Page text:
- - Tuesday, December 17, 2019

Earlier this month, Myanmar’s leader Aung San Suu Kyi appeared before the International World Court of Justice in The Hague, calling on it to dismiss an accusation of genocide against her country’s Rohingya Muslim minority. She argued that her country’s justice system should be given the opportunity to resolve these issues.

Myanmar (formerly known as Burma) is accused of violating the 1948 Genocide Convention by having its military allegedly engage in atrocities in its counterinsurgency campaign against the violent rebellion by the country’s Muslim minority. Known as Rohingya, these Muslims live in the Rakhine state, situated in the western coast by the border with Bangladesh. The conflict has led to the deaths of more than 100,000 Rohingya, with some 900,000 becoming refugees in Bangladesh.

What is striking about Ms. Suu Kyi’s defense of her country’s alleged genocide against the Rohingya (who reportedly include Islamist terrorist groups) is that she was once hailed in Western countries for her decades-long struggle for liberal democracy and human rights in Myanmar, for which she was awarded the Nobel Peace Prize in 1991 — while being held under house arrest by the country’s military rulers from 1989 to 2010. 

Ms. Suu Kyi was born into the country’s elite as the daughter of the legendary Aung San, who had founded the modern Burmese army and negotiated the country’s independence from the United Kingdom in 1947. He was subsequently assassinated by his rivals the same year. 

Like Ms. Suu Kyi, Mr. Myint-U, the author of this fascinating account of Myanmar’s crisis-filled history, also grew up as part of the country’s elite, with his grandfather, U Thant, prominent in Burmese politics in the 1950s, after which he became secretary-general of the United Nations. 

Part memoir of the author’s life and activities — he spent most of his life living overseas due to the country’s military dictatorship — this book takes its strength from the author’s expertise on development and conflict resolution at the United Nations and other NGOs, especially in his role as a leading diplomat who helped bring democracy to Myanmar.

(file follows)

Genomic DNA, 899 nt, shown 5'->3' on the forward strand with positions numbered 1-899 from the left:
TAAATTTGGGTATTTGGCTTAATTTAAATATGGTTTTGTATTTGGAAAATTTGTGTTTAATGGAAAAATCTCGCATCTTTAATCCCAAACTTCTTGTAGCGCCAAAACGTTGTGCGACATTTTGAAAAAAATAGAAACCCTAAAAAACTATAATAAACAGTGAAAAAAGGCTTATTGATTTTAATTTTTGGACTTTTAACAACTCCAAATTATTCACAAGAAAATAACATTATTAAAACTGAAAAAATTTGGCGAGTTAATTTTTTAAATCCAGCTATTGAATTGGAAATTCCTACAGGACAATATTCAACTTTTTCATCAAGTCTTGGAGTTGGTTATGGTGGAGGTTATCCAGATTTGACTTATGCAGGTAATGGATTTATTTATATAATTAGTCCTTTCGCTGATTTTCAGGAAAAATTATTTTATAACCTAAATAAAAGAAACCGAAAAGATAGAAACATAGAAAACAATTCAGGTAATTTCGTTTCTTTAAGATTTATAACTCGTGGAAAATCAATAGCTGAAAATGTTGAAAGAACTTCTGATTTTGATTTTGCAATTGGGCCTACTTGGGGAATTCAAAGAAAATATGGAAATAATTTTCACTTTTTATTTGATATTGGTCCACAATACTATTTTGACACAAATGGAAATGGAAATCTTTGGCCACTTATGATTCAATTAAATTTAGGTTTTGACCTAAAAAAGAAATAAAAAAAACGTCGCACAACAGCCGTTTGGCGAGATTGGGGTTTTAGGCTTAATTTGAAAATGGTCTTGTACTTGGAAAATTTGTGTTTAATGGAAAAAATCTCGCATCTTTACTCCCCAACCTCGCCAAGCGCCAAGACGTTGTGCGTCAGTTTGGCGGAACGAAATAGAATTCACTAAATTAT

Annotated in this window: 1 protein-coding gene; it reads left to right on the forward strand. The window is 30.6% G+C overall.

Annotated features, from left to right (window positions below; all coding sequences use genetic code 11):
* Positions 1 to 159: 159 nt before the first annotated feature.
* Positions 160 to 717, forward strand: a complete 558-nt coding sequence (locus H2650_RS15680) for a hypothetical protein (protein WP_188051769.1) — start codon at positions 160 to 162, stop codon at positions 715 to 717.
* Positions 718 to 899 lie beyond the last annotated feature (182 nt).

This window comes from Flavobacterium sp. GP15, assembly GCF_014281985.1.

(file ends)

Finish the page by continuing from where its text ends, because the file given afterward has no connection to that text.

Myanmar is a country of about 55 million people, squeezed between China and India, and bordering Bangladesh and Thailand. It is one of the poorest countries in Asia, with one of the biggest illicit narcotics industries in the world. It is prone to devastating natural disasters (in 2008, more than 120,000 people died in a single day due to a cyclone), and its education and health care systems are among the least funded and developed in Asia.

It is also a devoutly religious society, in which more than 85 percent of the population follows Theravada Buddhism, a conservative tradition that is pervasive in the region. 

What is most troubling, the author explains, is that from 1962 to 2010, Burma was governed by a military dictatorship that isolated the country from the outside world, while promoting a corrupt, predatory economy that enriched the military-related elites. Its imprisonment of Ms. Suu Kyi and lack of political freedoms led Western governments to impose crippling political and economic sanctions on the country. 

The impact of these sanctions, as well as other external pressures, persuaded the military rulers to change course. Following the release of Ms. Suu Kyi from house arrest, and the introduction of a new constitution, democratic elections were held in November 2015, with the Suu Kyi-led National League for Democracy (NLD) winning a large majority of parliamentary seats. Although Ms. Suu Kyi could not constitutionally become president because two of her children live abroad and are not Myanmar citizens, she became the government’s de facto leader.   

What appeared to Western governments as quantum changes in Myanmar, however, turned out to be a “fairytale,” the author notes, because they neglected to do “their homework to really understand what was driving the positive momentum and how best to keep it going.” 

Burma remained a state that does not fully control its territory, a society divided on who belongs and who does not, with ethno-religious identity-mobilization the way to gain political advantage, resulting in “no vision of Burma as a genuinely multiracial, multicultural place.”

As the country’s political leader, Ms. Suu Kyi rarely meets with the country’s news media, has little contact with civil society organizations and has no clear economic agenda, the author observes. This has resulted in insufficient reforms that “legitimized inequalities and unleashed a maelstrom of identity-based conflicts for which society was ill-prepared.” 

The author concludes, “The warning signs are flashing. The two most combustible elements on the Burmese political landscape remain race and inequality. They are now being mixed together with immature democratic institutions, a blind faith in free markets, multibillion-dollar illicit industries, and an uplands awash in weapons. We risk a failed state in the heart of Asia.”

With Burma “running out of time,” the author calls for a “radical agenda” to transform the country based on a “new project of the imagination.” If such an agenda is accompanied by resolution of the Rohingya conflict, Ms. Suu Kyi could be welcomed again in the world’s capitals as a stateswoman.

• Joshua Sinai is a Washington, D.C.-based consultant on counterterrorism issues.

• • •


By Thant Myint-U

W.W. Norton & Company, $27.95, 304 pages

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